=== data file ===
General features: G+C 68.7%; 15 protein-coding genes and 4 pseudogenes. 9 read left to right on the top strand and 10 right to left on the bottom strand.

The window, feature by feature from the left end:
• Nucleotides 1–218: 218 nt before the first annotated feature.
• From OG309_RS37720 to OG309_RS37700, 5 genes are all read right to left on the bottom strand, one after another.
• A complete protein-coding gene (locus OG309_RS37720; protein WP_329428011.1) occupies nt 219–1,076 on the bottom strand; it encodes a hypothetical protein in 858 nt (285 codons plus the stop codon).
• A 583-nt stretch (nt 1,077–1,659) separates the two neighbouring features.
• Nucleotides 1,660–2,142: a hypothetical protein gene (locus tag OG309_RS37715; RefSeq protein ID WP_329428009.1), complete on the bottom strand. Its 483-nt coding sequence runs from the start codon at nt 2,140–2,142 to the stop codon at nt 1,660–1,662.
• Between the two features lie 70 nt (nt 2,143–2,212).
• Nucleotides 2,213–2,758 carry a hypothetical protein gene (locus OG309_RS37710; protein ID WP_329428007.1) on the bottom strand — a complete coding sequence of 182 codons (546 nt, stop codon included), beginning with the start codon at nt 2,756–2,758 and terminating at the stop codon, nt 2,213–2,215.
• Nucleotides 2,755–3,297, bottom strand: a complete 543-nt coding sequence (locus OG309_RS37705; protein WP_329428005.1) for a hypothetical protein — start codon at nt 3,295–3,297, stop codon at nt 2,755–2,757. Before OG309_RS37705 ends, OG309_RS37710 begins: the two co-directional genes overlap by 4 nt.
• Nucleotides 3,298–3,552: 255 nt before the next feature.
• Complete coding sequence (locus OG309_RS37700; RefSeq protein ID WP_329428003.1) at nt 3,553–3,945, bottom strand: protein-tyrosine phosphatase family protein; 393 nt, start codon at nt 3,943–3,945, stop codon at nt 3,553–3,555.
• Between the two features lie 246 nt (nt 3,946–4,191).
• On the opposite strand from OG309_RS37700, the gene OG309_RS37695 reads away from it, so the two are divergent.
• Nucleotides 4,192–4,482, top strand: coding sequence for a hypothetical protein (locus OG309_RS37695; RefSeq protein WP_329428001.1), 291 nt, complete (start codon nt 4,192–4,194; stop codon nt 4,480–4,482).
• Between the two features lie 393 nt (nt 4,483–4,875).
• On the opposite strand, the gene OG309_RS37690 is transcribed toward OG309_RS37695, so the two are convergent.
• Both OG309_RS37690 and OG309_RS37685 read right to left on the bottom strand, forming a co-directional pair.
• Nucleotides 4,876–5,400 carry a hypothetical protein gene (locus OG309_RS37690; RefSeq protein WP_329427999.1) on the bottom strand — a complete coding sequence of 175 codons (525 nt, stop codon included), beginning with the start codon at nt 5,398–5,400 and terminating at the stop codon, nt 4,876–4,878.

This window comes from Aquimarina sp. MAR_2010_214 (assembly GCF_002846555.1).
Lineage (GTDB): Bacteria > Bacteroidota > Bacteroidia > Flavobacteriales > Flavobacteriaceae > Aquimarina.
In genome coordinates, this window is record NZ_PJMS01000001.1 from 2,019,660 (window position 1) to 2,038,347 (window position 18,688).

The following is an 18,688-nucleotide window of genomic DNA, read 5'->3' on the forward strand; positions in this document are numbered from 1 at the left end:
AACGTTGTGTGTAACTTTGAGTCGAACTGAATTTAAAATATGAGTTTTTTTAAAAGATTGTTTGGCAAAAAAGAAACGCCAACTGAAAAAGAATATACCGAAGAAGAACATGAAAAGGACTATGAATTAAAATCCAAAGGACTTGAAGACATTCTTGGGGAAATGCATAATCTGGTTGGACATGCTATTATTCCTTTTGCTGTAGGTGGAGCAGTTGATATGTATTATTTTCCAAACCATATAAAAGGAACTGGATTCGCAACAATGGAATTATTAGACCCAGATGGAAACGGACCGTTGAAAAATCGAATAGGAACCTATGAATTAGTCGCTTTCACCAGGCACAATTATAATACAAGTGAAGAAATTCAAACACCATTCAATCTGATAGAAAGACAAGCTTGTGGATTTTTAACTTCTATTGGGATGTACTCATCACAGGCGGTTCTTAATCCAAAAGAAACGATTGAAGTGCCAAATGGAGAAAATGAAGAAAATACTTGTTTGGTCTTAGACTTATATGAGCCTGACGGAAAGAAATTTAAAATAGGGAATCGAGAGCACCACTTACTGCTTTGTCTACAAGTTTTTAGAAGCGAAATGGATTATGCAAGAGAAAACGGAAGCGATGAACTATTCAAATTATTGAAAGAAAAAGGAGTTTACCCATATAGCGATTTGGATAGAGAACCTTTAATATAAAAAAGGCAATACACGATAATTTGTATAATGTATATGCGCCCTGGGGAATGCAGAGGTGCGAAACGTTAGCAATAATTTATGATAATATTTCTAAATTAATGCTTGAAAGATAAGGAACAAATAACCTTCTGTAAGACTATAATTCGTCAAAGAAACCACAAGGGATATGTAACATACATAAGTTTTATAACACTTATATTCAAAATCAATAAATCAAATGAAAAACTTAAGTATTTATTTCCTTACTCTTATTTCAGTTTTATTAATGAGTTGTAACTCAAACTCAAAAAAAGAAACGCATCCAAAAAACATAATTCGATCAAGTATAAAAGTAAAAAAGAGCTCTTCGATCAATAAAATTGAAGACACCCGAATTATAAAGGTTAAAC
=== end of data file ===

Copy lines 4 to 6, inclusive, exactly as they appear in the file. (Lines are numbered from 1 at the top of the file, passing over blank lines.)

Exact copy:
• From OG309_RS37720 to OG309_RS37700, 5 genes are all read right to left on the bottom strand, one after another.
• A complete protein-coding gene (locus OG309_RS37720; protein WP_329428011.1) occupies nt 219–1,076 on the bottom strand; it encodes a hypothetical protein in 858 nt (285 codons plus the stop codon).
• A 583-nt stretch (nt 1,077–1,659) separates the two neighbouring features.